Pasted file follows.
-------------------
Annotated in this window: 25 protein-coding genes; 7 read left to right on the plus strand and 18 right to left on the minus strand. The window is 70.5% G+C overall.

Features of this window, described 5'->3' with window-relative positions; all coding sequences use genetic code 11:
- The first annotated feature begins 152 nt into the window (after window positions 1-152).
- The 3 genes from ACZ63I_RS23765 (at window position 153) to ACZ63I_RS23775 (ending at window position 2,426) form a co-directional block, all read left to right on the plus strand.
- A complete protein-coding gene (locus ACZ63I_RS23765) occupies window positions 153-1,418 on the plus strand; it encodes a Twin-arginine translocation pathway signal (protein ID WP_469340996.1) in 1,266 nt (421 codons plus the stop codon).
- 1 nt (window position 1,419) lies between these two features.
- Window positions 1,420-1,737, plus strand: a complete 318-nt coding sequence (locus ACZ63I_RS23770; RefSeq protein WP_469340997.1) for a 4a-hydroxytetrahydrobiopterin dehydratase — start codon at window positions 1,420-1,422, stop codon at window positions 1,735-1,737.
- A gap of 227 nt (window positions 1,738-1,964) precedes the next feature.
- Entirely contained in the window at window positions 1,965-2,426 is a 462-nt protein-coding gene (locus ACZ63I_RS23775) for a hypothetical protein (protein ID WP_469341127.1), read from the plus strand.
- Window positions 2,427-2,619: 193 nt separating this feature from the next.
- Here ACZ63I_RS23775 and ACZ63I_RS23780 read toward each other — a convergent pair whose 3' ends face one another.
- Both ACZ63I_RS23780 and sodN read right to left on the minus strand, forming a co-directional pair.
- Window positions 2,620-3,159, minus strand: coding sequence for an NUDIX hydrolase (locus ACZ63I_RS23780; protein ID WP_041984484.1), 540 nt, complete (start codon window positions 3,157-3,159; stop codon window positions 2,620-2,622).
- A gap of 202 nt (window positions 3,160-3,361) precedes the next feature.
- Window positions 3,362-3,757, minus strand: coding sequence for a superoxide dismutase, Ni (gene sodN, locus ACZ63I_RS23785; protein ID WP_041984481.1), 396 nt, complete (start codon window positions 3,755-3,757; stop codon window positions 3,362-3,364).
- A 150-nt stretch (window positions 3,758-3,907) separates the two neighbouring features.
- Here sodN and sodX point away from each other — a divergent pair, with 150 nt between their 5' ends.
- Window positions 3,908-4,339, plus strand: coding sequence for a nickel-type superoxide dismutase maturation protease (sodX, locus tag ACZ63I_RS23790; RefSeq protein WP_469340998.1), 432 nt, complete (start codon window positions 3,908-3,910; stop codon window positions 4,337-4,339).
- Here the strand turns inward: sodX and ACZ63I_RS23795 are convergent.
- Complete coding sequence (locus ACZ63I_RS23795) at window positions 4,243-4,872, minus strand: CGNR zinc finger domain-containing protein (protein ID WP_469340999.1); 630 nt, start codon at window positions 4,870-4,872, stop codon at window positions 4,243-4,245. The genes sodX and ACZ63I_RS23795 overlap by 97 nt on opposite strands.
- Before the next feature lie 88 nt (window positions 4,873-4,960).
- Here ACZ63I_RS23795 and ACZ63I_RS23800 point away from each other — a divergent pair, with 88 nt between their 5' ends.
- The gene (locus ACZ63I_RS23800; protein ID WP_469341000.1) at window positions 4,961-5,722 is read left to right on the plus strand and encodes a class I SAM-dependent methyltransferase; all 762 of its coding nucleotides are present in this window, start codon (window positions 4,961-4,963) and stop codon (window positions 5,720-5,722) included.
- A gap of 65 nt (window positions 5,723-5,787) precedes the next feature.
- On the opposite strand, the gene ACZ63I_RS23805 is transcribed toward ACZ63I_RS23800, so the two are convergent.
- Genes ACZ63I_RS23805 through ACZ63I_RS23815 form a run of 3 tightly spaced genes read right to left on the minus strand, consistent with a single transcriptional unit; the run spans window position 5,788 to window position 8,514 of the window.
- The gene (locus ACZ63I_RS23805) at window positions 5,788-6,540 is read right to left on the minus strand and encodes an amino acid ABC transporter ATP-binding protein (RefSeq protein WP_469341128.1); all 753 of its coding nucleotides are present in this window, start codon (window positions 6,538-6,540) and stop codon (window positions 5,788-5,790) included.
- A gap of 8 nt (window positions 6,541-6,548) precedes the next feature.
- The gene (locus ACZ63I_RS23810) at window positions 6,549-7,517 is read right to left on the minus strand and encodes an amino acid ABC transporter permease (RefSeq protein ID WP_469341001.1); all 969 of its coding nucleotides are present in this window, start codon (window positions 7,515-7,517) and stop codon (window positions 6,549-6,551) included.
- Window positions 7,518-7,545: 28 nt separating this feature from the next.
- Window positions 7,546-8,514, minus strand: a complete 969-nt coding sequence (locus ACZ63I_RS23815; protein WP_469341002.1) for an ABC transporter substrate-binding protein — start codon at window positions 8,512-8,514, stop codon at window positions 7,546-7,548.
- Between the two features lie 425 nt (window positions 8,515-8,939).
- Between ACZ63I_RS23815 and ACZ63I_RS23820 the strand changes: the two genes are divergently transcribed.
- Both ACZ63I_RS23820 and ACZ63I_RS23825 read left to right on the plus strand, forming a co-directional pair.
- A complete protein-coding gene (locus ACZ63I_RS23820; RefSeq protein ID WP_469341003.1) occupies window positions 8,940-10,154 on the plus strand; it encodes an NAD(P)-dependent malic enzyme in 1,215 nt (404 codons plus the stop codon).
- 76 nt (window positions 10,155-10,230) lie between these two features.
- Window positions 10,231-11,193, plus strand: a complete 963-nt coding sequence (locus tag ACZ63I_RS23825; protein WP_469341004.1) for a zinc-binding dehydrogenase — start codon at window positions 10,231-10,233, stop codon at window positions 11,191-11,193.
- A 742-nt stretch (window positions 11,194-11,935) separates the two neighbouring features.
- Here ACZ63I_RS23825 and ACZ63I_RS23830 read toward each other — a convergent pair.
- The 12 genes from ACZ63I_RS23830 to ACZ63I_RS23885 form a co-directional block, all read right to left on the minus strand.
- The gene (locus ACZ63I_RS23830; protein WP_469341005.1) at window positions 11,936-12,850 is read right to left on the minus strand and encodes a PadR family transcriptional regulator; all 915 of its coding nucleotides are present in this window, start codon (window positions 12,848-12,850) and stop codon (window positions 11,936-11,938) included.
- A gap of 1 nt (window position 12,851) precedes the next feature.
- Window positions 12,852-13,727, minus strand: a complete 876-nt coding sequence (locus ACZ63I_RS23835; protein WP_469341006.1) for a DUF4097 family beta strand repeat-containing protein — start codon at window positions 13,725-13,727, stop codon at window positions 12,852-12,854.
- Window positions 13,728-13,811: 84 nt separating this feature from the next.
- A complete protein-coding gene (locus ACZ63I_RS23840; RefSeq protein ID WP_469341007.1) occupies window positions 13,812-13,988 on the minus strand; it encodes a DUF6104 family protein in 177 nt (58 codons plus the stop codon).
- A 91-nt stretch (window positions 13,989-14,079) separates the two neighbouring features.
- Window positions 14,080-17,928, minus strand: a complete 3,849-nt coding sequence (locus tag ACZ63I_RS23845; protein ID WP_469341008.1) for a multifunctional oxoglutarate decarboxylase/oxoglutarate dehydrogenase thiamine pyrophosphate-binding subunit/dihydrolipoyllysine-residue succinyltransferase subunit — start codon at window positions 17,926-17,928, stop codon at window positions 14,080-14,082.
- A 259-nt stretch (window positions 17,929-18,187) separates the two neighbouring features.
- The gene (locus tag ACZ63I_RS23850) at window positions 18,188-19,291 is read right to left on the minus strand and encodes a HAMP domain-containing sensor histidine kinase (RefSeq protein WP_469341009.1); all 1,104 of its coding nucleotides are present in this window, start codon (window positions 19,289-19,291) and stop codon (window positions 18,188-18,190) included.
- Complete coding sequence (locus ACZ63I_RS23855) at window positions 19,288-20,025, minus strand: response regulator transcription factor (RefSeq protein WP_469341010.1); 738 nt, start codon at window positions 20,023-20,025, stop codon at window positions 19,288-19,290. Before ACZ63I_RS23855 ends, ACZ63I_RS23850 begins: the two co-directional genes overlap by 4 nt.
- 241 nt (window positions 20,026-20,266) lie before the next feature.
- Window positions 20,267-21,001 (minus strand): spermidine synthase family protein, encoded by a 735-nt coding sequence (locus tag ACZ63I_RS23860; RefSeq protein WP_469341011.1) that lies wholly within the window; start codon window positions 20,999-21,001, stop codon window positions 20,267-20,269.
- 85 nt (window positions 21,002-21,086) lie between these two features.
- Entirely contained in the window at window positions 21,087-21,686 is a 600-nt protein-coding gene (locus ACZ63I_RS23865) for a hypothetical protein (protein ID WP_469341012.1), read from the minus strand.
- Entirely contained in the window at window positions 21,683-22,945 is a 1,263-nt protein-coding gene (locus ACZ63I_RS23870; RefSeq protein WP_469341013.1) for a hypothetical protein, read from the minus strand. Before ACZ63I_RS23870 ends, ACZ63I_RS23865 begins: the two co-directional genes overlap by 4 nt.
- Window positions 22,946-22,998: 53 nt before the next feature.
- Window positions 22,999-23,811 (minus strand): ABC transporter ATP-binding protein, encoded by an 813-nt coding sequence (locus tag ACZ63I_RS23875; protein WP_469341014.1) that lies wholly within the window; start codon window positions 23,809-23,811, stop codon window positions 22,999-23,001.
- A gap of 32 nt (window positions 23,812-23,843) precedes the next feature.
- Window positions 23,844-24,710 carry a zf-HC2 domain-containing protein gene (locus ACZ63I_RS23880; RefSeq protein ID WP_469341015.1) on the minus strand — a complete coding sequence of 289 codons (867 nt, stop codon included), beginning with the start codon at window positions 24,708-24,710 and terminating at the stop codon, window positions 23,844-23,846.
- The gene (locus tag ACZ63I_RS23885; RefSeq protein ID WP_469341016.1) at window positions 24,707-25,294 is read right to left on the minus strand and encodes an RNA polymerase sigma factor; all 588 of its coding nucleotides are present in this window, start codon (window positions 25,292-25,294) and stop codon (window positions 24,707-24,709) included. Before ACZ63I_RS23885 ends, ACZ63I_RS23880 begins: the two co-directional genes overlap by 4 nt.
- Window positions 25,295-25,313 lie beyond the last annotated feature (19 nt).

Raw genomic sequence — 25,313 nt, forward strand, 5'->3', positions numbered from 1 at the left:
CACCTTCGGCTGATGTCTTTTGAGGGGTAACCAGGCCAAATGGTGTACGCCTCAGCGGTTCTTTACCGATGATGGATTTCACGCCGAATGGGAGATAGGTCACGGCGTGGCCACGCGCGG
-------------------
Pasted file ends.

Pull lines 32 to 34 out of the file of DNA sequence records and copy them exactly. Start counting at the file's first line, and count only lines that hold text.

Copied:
- Between the two features lie 425 nt (window positions 8,515-8,939).
- Between ACZ63I_RS23815 and ACZ63I_RS23820 the strand changes: the two genes are divergently transcribed.
- Both ACZ63I_RS23820 and ACZ63I_RS23825 read left to right on the plus strand, forming a co-directional pair.